I held seminars and workshops to help small businesses, including one in Manchester in 2010 to help small defense contractors compete for federal contracts that drew more than 150 people. I voted for the Small Business Jobs Act and eight small-business tax cuts. The Seacoast Media Group and the Portsmouth Herald wrote in their endorsement, “Voters who value bipartisanship will remember Shea-Porter’s outstanding work with her Republican colleagues from Maine and New Hampshire to safeguard funding for the new Memorial Bridge and much needed upgrades at the Portsmouth Naval Shipyard.”

We passed the health care law, saved the American auto industry and all of its jobs, and prevented a Depression. All of these were great accomplishments. But now we need to grow the economy, reduce the debt, protect Medicare from being changed to a voucher program, and help young people get an education and their piece of the American dream. I know we can do it—it is in the American DNA to tackle problems and succeed. I want to work on these issues for the rest of us.  I would be honored to receive your vote on November 6th.


Former Congresswoman Carol Shea-Porter represented New Hampshire’s First District from 2007-2011, she is seeking a third term in the November, 2012 election.  She wrote the proposal for and established a non-profit, social service agency, which continues to serve all ages.  She taught politics and history and is a strong supporter of Medicare and Social Security.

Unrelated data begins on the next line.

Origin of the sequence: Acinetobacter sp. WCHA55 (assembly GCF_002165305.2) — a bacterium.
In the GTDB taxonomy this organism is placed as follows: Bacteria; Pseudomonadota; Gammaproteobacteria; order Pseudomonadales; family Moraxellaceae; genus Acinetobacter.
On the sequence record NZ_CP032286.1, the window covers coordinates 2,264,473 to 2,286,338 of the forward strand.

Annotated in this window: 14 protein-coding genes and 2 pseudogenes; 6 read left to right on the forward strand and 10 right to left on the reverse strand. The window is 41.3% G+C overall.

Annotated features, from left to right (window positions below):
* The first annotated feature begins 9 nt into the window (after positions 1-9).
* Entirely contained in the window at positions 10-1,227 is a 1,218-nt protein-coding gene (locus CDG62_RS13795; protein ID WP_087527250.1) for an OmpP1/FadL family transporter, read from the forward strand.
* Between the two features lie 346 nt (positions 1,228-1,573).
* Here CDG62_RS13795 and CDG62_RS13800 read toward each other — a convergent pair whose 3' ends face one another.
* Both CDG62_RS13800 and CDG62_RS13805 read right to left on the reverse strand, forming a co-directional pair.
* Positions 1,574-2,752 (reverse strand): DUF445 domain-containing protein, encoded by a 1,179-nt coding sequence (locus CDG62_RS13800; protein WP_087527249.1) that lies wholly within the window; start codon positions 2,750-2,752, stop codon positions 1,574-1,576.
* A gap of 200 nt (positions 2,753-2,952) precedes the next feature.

Carol Shea-Porter - Big Faith in Small Business  

After losing more than eight million jobs during the Great Recession, more than 700,000 of them just in December of 2008, we have gotten more than 4.5 million jobs back. The unemployment rate is now 7.8% across the country, and we've had more than 30 months of private sector job growth. Many Americans are still struggling and too many are suffering, but there is more optimism about our future. The newest Federal Survey of Economic Conditions, "The Beige Book," said New England's economic development "continues to expand at a moderate pace" and that manufacturing and business service and real estate sales are up, commercial construction is up, and retail is mixed. It reported that prices are steady, no inflation is expected, and that the mood is "cautiously optimistic" in 2012, and more "bullish" for 2013. While times are still tough and we have a way to travel to return to the "pre-Wall Street crash of 2008" economy, Congress and President Obama were able to avoid another Great Depression and put the country back on the road to full recovery. It's a good time to review what policies helped small business, and what do we need to do next?